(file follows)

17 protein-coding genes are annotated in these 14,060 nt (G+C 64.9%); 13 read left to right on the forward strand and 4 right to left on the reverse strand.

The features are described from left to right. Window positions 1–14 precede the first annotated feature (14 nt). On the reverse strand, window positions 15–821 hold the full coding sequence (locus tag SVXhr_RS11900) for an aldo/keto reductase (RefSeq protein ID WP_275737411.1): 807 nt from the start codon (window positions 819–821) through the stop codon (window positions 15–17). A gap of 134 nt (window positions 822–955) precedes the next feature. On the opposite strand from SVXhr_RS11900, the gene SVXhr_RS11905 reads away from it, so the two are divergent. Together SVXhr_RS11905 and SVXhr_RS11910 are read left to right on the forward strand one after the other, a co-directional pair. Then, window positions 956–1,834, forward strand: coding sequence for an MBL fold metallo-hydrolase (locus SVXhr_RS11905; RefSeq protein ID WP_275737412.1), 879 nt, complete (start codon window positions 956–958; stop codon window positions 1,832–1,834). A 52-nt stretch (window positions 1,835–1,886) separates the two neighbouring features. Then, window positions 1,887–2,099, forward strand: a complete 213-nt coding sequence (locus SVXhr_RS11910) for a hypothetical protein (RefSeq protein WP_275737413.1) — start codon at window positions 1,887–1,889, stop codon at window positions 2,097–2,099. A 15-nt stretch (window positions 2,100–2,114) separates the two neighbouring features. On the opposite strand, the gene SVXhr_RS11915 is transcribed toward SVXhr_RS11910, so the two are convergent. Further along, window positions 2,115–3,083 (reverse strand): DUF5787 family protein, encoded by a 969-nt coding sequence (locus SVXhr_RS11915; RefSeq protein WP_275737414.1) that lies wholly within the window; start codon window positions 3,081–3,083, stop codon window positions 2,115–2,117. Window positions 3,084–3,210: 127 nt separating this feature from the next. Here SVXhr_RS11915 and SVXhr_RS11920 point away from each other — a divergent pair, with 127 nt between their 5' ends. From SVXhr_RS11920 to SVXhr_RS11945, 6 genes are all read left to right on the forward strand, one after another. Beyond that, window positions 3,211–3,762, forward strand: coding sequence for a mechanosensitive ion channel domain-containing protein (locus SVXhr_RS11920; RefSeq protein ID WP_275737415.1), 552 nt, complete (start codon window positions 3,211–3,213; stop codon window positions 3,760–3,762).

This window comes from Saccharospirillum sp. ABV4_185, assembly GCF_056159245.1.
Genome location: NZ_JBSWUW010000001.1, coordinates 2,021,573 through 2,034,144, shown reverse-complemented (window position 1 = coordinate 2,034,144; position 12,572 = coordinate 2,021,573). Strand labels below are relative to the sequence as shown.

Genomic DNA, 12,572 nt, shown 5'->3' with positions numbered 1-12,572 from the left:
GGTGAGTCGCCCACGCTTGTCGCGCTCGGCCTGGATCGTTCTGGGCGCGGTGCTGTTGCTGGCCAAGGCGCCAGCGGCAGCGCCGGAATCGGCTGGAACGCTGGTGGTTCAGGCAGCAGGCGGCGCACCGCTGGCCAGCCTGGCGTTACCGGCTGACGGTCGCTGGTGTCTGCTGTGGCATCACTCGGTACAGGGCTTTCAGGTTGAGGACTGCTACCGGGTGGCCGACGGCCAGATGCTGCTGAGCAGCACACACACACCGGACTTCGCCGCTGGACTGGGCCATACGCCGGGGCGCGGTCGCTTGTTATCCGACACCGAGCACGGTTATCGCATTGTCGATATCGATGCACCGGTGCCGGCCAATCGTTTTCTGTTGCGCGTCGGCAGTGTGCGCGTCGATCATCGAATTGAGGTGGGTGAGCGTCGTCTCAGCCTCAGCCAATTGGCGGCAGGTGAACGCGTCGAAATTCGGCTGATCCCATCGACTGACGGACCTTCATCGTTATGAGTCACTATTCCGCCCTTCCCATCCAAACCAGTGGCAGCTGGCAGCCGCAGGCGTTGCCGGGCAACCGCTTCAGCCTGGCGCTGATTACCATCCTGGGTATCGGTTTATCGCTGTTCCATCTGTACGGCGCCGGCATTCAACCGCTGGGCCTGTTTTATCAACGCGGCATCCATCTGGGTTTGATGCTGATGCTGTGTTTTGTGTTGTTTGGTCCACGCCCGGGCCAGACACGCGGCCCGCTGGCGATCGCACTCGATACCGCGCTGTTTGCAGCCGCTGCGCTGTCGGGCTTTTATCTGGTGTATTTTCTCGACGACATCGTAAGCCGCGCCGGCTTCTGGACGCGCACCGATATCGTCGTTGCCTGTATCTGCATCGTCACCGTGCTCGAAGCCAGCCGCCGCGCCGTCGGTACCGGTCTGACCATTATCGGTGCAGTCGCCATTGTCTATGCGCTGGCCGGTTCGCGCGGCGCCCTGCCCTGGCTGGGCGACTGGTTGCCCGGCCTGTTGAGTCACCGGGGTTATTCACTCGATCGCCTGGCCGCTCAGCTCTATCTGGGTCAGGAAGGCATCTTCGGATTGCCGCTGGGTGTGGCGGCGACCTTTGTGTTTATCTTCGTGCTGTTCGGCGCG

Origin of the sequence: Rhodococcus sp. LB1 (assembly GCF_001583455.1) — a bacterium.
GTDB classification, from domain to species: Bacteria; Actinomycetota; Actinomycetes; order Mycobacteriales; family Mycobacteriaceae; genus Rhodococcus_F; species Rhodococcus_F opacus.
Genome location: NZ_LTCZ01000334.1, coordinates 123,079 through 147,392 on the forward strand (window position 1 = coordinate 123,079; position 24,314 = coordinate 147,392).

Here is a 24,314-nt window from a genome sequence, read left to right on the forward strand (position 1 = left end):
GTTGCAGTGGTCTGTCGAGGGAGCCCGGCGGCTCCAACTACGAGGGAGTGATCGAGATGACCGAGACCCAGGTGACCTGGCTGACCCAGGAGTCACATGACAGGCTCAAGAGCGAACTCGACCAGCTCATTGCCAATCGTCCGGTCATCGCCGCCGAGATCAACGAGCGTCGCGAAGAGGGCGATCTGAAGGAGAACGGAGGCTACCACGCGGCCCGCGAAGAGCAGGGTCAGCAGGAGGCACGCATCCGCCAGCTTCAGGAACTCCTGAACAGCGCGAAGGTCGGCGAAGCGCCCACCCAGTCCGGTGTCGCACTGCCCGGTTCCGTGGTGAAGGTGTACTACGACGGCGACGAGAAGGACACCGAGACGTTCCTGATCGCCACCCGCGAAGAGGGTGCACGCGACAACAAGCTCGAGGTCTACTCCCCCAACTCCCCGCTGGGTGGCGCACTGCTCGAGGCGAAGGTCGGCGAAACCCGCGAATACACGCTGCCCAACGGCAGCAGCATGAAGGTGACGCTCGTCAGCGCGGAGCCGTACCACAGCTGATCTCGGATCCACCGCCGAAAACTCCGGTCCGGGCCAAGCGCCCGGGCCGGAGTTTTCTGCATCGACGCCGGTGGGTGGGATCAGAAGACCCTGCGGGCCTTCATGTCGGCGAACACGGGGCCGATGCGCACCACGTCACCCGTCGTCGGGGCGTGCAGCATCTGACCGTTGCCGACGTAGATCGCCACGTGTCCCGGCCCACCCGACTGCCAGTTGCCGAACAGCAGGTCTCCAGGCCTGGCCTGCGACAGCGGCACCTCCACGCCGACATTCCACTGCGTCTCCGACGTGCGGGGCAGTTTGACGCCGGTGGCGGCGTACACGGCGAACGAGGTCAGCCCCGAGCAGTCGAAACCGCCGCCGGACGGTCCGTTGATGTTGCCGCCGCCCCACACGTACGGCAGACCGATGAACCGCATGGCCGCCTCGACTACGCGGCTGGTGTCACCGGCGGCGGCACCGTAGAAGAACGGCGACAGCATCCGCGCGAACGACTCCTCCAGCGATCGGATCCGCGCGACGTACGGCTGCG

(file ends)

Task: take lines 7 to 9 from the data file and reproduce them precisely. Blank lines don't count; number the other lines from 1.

Origin of the sequence: Rhodococcus sp. LB1 (assembly GCF_001583455.1) — a bacterium.
GTDB classification, from domain to species: Bacteria; Actinomycetota; Actinomycetes; order Mycobacteriales; family Mycobacteriaceae; genus Rhodococcus_F; species Rhodococcus_F opacus.
Genome location: NZ_LTCZ01000334.1, coordinates 123,079 through 147,392 on the forward strand (window position 1 = coordinate 123,079; position 24,314 = coordinate 147,392).